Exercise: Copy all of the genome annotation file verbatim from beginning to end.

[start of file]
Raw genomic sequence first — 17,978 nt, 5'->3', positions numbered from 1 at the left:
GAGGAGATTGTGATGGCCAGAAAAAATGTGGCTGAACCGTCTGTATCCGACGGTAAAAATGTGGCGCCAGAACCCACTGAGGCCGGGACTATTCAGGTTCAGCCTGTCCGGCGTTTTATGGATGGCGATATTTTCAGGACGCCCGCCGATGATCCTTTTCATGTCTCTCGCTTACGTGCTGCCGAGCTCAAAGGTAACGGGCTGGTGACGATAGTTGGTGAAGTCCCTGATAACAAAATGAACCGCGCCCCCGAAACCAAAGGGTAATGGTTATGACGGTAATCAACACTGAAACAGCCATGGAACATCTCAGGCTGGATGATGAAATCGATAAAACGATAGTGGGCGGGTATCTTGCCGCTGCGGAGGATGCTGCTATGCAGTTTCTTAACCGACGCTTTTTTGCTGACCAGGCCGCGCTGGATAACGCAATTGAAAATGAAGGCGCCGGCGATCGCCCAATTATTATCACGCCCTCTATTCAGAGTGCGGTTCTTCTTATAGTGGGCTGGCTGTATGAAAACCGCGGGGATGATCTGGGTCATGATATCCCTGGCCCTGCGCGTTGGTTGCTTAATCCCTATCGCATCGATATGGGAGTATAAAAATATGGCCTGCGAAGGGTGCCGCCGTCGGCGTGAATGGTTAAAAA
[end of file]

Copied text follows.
Raw genomic sequence first — 17,978 nt, 5'->3', positions numbered from 1 at the left:
GAGGAGATTGTGATGGCCAGAAAAAATGTGGCTGAACCGTCTGTATCCGACGGTAAAAATGTGGCGCCAGAACCCACTGAGGCCGGGACTATTCAGGTTCAGCCTGTCCGGCGTTTTATGGATGGCGATATTTTCAGGACGCCCGCCGATGATCCTTTTCATGTCTCTCGCTTACGTGCTGCCGAGCTCAAAGGTAACGGGCTGGTGACGATAGTTGGTGAAGTCCCTGATAACAAAATGAACCGCGCCCCCGAAACCAAAGGGTAATGGTTATGACGGTAATCAACACTGAAACAGCCATGGAACATCTCAGGCTGGATGATGAAATCGATAAAACGATAGTGGGCGGGTATCTTGCCGCTGCGGAGGATGCTGCTATGCAGTTTCTTAACCGACGCTTTTTTGCTGACCAGGCCGCGCTGGATAACGCAATTGAAAATGAAGGCGCCGGCGATCGCCCAATTATTATCACGCCCTCTATTCAGAGTGCGGTTCTTCTTATAGTGGGCTGGCTGTATGAAAACCGCGGGGATGATCTGGGTCATGATATCCCTGGCCCTGCGCGTTGGTTGCTTAATCCCTATCGCATCGATATGGGAGTATAAAAATATGGCCTGCGAAGGGTGCCGCCGTCGGCGTGAATGGTTAAAAA